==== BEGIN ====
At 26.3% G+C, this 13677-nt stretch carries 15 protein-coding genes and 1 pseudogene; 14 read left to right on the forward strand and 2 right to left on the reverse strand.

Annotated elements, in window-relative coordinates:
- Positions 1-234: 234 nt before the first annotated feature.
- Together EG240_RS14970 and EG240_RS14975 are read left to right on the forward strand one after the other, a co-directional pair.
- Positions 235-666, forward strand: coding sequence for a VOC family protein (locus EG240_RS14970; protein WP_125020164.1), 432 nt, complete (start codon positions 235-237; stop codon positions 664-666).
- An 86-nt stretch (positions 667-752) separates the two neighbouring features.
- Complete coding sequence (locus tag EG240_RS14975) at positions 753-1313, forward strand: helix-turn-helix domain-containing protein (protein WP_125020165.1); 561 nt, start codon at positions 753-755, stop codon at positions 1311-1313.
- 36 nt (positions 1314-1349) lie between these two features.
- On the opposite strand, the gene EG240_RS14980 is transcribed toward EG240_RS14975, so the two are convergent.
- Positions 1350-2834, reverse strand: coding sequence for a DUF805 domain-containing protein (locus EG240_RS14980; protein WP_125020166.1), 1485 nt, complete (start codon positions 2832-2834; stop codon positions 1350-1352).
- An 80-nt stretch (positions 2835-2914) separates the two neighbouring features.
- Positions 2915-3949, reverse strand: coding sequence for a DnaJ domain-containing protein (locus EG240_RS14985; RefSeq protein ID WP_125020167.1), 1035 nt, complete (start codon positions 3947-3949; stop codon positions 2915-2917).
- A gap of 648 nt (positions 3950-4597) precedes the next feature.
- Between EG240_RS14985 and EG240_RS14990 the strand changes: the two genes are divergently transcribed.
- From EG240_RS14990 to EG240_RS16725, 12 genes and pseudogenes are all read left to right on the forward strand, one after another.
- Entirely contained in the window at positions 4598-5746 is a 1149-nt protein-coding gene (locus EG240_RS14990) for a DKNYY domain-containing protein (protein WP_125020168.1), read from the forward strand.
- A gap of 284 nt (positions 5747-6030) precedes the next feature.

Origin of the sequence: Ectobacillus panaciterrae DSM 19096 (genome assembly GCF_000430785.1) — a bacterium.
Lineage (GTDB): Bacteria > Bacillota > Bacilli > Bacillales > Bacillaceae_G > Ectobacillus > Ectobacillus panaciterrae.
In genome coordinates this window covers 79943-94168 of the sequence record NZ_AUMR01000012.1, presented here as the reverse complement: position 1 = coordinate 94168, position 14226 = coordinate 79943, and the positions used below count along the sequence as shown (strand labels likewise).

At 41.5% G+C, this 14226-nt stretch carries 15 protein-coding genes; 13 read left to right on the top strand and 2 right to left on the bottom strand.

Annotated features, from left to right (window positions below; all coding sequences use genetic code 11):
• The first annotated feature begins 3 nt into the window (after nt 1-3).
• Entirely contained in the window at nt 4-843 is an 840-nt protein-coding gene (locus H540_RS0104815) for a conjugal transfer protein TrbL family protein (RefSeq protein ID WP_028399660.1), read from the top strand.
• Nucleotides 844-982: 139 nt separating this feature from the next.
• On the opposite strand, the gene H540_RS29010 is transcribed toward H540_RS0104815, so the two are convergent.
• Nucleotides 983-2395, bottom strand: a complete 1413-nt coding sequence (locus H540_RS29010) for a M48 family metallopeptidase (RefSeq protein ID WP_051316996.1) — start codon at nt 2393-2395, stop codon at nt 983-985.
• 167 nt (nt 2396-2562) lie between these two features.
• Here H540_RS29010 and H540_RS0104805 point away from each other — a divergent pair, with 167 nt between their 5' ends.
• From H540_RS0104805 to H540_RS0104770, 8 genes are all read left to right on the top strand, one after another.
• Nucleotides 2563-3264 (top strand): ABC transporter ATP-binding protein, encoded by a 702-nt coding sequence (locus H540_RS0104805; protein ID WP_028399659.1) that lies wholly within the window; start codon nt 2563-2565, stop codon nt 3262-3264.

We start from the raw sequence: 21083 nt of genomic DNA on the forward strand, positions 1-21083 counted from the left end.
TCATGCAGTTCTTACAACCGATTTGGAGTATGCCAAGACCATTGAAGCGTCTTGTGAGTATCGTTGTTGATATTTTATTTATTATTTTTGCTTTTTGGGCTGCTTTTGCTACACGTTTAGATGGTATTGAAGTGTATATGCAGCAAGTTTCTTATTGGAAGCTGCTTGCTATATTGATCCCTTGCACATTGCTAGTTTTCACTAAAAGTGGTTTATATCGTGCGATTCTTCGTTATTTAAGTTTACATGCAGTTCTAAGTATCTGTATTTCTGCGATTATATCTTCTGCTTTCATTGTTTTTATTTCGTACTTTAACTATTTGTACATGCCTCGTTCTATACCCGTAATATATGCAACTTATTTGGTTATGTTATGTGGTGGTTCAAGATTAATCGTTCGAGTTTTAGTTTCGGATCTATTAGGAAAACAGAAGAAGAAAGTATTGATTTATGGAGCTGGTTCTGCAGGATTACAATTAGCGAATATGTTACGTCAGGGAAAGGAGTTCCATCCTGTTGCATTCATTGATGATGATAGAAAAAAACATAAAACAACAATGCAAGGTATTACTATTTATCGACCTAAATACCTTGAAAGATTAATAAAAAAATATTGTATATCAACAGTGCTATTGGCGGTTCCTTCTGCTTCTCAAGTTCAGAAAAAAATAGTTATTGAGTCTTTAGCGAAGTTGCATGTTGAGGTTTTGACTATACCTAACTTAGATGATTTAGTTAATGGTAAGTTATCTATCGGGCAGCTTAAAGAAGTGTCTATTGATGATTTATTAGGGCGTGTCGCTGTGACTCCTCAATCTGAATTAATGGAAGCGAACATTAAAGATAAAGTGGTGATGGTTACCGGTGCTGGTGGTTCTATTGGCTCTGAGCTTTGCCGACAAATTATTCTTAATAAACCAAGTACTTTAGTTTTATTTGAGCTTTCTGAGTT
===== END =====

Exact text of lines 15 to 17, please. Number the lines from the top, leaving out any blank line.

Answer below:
- From EG240_RS14990 to EG240_RS16725, 12 genes and pseudogenes are all read left to right on the forward strand, one after another.
- Entirely contained in the window at positions 4598-5746 is a 1149-nt protein-coding gene (locus EG240_RS14990) for a DKNYY domain-containing protein (protein WP_125020168.1), read from the forward strand.
- A gap of 284 nt (positions 5747-6030) precedes the next feature.